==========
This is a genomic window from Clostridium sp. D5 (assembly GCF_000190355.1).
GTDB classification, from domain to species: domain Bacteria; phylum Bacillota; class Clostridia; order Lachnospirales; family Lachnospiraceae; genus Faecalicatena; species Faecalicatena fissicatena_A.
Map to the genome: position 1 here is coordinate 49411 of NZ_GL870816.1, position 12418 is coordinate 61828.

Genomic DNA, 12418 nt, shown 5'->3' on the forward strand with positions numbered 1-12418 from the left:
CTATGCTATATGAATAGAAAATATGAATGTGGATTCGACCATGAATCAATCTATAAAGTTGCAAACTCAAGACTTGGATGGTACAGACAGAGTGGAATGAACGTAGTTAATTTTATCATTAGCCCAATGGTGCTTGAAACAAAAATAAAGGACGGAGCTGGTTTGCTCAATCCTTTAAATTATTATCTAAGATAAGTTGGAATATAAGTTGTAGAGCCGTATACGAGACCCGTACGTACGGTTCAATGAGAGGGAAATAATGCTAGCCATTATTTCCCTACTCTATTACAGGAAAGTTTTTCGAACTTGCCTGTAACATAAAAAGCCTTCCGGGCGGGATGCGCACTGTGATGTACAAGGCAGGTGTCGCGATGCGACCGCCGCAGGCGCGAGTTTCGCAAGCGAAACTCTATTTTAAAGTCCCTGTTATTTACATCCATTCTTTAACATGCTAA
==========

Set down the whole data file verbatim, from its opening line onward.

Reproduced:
This is a genomic window from Clostridium sp. D5 (assembly GCF_000190355.1).
GTDB classification, from domain to species: domain Bacteria; phylum Bacillota; class Clostridia; order Lachnospirales; family Lachnospiraceae; genus Faecalicatena; species Faecalicatena fissicatena_A.
Map to the genome: position 1 here is coordinate 49411 of NZ_GL870816.1, position 12418 is coordinate 61828.

Genomic DNA, 12418 nt, shown 5'->3' on the forward strand with positions numbered 1-12418 from the left:
CTATGCTATATGAATAGAAAATATGAATGTGGATTCGACCATGAATCAATCTATAAAGTTGCAAACTCAAGACTTGGATGGTACAGACAGAGTGGAATGAACGTAGTTAATTTTATCATTAGCCCAATGGTGCTTGAAACAAAAATAAAGGACGGAGCTGGTTTGCTCAATCCTTTAAATTATTATCTAAGATAAGTTGGAATATAAGTTGTAGAGCCGTATACGAGACCCGTACGTACGGTTCAATGAGAGGGAAATAATGCTAGCCATTATTTCCCTACTCTATTACAGGAAAGTTTTTCGAACTTGCCTGTAACATAAAAAGCCTTCCGGGCGGGATGCGCACTGTGATGTACAAGGCAGGTGTCGCGATGCGACCGCCGCAGGCGCGAGTTTCGCAAGCGAAACTCTATTTTAAAGTCCCTGTTATTTACATCCATTCTTTAACATGCTAA